IN PURSUIT OF AN AGENT: GUEST BLOG WITH RICH OCHOA
I’m please to introduce today’s guest blogger. Rich Ochoa is a good friend and a member of my read/critique workshop, Trinity Writers Workshop. In the following blog, he shares his experience of searching for an agent.
After two years and 400 agent queries, followed by a one year contract with a big-time New York agent who managed only flattering rejection emails from all the big publishers, it was clear there was only one alternative to publish my memoir, One Way Ticket to Anywhere–do it myself. I did the paperback through CreateSpace and eBooks through Amazon and Barnes and Noble.
I sold about 500 copies over the first six months. Sales were dwindling to about one a day. Then something amazing happened. Two days after Christmas, I checked my sales. I had 30 paid Kindle downloads the previous day. The title all of a sudden was on several top 100 lists and people were obviously shopping from those lists because the next day I had another 50 downloads, followed by 70 the next day. One Way Ticket to Anywhere was in the top 2000 of all paid Kindle downloads. I was in the top five in one memoir category slugging it out with Drew Brees and that surfer girl who got her arm bit off by a shark and then had a movie made about her.
“Certainly an agent will want to represent me NOW,” I thought. A few days ago, I looped back to my email inbox from two years before and had a read through memory lane. I opened one email from Peter Riva, some agent from New Mexico of all places. He loved the sample chapters I had sent him, and asked for 6 weeks exclusive rights to review the full manuscript.
It was the summer of 2009, and I asked him for his client list. He sent me images of four books that he had recently gotten published. One seemed to be about tattoos for women. I’m not a big fan of tattoos and although I love the mountains in New Mexico, I thought I’d rather have an agent in New York, so I rejected Peter Riva and signed with another agent, in New York, and a year later, my contract with her expired without a book deal.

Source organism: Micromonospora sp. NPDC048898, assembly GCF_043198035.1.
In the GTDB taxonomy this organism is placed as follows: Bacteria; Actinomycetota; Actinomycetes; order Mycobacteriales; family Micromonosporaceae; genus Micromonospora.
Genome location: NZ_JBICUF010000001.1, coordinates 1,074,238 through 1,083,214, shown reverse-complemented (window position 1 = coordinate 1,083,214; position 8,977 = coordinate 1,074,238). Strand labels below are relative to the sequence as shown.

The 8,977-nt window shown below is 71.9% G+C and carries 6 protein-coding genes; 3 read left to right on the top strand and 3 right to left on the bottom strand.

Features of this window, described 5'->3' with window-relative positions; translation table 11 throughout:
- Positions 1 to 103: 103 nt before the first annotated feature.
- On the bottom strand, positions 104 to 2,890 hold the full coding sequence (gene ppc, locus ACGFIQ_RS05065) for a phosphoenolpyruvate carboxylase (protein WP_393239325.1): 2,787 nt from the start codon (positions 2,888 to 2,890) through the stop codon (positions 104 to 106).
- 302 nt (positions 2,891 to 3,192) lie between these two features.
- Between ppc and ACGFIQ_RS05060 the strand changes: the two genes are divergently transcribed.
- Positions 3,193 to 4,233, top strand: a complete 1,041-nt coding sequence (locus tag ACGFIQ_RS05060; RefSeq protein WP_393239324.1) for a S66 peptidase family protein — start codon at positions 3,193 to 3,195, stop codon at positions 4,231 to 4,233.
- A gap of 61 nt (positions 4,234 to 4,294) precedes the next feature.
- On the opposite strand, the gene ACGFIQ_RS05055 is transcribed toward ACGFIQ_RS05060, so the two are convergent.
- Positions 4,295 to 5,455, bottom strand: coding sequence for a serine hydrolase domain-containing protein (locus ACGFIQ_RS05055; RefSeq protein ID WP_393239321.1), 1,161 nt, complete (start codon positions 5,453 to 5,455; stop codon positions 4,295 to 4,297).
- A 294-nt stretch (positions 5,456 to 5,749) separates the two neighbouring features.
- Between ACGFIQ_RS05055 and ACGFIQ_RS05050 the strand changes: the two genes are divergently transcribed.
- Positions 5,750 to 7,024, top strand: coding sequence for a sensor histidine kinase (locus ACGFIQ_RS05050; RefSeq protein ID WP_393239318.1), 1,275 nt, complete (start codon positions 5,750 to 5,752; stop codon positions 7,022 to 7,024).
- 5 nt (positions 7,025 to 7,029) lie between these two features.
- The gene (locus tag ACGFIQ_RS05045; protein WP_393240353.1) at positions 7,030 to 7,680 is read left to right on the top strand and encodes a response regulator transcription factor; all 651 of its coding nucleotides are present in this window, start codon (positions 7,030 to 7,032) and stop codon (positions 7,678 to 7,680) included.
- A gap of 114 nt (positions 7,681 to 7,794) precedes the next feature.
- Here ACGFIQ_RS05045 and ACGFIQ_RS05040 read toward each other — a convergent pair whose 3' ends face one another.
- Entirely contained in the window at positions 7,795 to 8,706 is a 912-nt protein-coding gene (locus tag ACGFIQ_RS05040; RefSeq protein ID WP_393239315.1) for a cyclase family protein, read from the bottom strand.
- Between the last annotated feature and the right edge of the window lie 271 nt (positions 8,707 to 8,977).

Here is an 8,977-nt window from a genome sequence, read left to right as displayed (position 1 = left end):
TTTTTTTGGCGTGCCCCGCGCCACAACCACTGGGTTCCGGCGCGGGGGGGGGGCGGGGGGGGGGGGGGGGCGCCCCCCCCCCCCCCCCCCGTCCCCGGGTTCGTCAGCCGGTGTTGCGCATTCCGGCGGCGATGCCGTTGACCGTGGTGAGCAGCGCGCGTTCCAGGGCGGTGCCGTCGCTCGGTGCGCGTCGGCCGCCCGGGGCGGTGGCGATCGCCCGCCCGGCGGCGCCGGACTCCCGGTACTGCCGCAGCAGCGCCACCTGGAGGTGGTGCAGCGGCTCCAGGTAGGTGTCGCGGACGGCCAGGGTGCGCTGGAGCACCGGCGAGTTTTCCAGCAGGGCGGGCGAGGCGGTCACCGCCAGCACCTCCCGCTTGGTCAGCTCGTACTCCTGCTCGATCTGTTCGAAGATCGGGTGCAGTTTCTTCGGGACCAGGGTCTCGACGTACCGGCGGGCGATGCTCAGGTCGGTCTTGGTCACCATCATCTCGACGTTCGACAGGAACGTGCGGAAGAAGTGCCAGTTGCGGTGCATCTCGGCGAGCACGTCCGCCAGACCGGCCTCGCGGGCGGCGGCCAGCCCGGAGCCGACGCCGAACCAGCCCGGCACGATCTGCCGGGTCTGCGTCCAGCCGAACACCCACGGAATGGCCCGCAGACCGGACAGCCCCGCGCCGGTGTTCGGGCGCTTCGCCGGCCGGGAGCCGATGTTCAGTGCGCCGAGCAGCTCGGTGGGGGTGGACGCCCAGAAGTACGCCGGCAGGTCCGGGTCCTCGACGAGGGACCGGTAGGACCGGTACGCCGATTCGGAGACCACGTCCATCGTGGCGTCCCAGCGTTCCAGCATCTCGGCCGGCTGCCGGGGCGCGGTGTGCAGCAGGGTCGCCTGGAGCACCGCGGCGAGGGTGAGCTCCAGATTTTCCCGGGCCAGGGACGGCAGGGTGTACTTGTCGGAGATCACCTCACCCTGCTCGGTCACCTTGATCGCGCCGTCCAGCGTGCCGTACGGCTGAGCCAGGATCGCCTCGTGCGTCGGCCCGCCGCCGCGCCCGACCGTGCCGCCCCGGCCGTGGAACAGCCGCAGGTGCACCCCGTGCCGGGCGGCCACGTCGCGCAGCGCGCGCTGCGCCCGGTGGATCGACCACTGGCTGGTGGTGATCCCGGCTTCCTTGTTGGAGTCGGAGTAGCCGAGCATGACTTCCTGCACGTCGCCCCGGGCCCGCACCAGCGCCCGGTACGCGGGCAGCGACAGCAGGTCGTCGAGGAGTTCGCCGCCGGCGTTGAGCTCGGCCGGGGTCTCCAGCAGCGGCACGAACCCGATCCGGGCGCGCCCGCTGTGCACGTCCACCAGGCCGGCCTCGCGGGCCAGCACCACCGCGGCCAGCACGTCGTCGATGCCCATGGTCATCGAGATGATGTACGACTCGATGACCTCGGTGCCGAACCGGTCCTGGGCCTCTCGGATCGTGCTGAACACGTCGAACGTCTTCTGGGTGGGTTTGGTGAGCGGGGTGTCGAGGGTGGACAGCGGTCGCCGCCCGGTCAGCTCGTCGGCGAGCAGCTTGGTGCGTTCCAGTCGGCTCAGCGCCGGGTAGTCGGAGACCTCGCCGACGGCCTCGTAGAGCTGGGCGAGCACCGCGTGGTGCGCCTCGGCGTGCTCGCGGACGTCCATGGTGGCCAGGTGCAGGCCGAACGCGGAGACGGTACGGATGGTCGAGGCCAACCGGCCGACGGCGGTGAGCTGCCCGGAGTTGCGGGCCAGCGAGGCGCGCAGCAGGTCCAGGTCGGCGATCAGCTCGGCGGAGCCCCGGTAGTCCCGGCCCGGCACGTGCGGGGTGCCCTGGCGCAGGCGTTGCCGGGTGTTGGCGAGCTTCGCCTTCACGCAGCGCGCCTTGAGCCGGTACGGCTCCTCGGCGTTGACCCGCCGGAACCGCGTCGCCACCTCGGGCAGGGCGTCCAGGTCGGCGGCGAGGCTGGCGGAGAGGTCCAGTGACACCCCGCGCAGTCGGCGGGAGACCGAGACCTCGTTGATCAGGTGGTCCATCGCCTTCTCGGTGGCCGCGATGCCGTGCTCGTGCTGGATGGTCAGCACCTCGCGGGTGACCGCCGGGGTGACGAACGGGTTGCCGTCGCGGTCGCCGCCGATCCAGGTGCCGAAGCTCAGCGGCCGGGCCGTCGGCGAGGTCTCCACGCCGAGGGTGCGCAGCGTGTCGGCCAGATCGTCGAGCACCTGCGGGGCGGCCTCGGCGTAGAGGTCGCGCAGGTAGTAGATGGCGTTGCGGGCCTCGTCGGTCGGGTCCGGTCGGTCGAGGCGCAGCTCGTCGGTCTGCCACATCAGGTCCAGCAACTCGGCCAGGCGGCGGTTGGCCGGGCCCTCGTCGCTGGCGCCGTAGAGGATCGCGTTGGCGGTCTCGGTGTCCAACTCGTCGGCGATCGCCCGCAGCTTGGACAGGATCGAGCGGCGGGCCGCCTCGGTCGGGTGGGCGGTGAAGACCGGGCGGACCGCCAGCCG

Twenty-eight months later, I looked at Peter’s email a little differently. The agent who I rejected because I didn’t recognize any of his titles, counted as one of his clients, Stieg Larsson. And the book that failed to persuade me to sign with Peter Riva was one you may have heard of: The Girl with the Dragon Tattoo.
I sent Peter an email a few days ago. Told him I had kicked myself and a hornet’s nest over my decision, and begged him to represent me. He said “no.” I’m now working on my third book which I am considering titling, The Boy Who Picked the Wrong Agent.
Rich is an engineer with years of Information Technology knowledge and experience in the telecommunications field and is the popular author of two fascinating books: One Way Ticket to Anywhere and Life Rolls On.
After several years of distinguished service maintaining the nuclear weapon systems aboard a US Navy Submarine, Rich has settled in Keller, Texas with a really hot girl, Carrie. While serving in the Navy, Rich achieved great athletic success. Competing in the Decathlon at the 1984 Boston College Relays, he finished ninth out of ten competitors after failing to clear the opening height in the high jump. Undeterred, he then entered the pole vault and nabbed eighteenth place in that event. With nothing else to prove he immediately retired from college sports. Twenty years after failing high school algebra, he earned a BS in electrical engineering from the University of Texas. Rich works as an engineering manager at Nokia Mobile Phones, which for many years has helped him live his dream of seeing the world. In 2007, he scaled back his business travel and created a program within Nokia which has, to date, provided technical jobs for over forty ambitious college students. He’s helping his oldest daughter, Lindsay, through college and teaching his younger daughter, Leanna, how to pole vault and solve math problems. Rich is on Facebook and Twitter, and has a website, and blog.